Covid closures to probate offices ‘still causing delays’

Expert will dispute lawyers say delays in the issue of probate documents, which hit an all-time high in 2023, are causing more suffering for grieving people who are at serious risk of financial hardship.

Figures shared in May this year showed that the average wait time for a Grant of Probate (on applications that are not stopped) was 29.3 weeks, this is a slight decrease from the same figures recorded in February (30.6 weeks), but this is still significantly higher than the average wait time in February 2022 (22.5 weeks).

The main reason for the backlog is due to a number of the regional probate offices around being closed down during the pandemic which have not reopened.

Danni Brannon, a probate solicitor at Irwin Mitchell, said:

“We have seen an increase in disputes as a result of the delays. Beneficiaries are questioning those appointed to administer the estate and why it is taking them so long to obtain a grant from the probate registry. They are challenging whether the personal representatives are fit to act (despite the delay being beyond their control). This is causing the estate to incur costs as the personal representatives mostly have to incur costs in responding to any allegations of delay. This is ultimately reducing the amount of the inheritance that the beneficiaries stand to receive.

The delay in the distribution of estates is causing beneficiaries in financial hardship who are expecting an inheritance to suffer even more. This is meaning that they are investigating bringing claims against the estate in order to ascertain whether there are ways they can get more money from the deceased.”

Estate properties cannot be sold until probate has been granted and the expert will dispute team at Irwin Mitchell say this has led to a large number of buyers withdrawing from purchases and the accompanying anxiety that this brings.

Often there are then related costs from aborted sales and increased costs from legal teams chasing the probate registry for updates on progress.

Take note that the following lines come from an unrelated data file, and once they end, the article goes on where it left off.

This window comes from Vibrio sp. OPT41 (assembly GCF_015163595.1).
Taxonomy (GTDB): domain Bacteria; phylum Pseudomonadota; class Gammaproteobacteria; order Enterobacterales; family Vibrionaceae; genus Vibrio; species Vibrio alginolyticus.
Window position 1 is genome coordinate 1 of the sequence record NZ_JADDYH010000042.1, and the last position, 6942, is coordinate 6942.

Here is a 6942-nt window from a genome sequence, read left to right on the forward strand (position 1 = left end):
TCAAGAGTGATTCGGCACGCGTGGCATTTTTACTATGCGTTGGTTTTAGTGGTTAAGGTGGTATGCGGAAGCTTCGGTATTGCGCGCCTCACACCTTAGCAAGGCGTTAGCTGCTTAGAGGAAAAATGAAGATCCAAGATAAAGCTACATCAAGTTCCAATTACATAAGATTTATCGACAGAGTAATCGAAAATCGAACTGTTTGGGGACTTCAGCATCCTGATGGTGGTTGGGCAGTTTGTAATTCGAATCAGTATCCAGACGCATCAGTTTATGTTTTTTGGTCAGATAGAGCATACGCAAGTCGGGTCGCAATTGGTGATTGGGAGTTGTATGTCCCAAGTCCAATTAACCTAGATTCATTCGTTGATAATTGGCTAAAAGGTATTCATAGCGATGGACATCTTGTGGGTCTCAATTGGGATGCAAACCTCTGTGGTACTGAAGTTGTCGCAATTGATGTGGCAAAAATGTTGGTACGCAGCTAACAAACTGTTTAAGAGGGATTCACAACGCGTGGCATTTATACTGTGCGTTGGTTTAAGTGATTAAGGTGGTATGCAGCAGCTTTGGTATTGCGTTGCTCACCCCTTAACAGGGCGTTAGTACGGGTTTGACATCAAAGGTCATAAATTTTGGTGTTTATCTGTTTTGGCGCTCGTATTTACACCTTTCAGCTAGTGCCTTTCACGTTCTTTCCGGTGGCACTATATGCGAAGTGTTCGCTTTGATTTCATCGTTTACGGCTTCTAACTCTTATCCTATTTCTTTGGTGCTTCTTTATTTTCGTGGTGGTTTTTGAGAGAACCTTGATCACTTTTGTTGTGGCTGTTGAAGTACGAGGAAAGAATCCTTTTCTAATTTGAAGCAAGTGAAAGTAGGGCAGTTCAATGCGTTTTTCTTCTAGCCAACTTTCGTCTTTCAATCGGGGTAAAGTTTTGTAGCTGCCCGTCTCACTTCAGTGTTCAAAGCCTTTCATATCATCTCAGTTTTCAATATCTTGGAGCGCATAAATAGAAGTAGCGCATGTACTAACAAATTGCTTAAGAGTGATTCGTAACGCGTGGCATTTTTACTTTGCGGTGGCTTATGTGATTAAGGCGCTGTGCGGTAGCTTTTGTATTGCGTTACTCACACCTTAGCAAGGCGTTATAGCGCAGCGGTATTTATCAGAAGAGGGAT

Brannon added:

“Numerous issues can also arise when a property lays empty, squatting and trespassing being a huge problem for empty properties across the country. Additionally, there is the risk of vermin and pests occupying the house, attracted by the mess left behind. These pests can not only be a nightmare to exterminate, but they can destroy a house internally through time. Empty properties can also quickly become run down and decrepit, becoming an eye sore for the street, which is  unpleasant for surrounding neighbours and can also drive the prices of nearby properties down.

This is causing beneficiaries to argue about the value of the estate property either between themselves or against the administers. Beneficiaries may pursue personal representatives for any potential loss to the estate due to the loss in value of the property and/or investigate any claims they can bring against the estate to obtain further inheritance.”

2 Responses

  1. It’s not just property that’s losing value during the delays – as interest rates rise, the value of shares falls, and loss relief on shares is only available in the year after the deceased dies.
    Delays by HMRC are even worse than those caused by the Probate Registry, though, in my experience.

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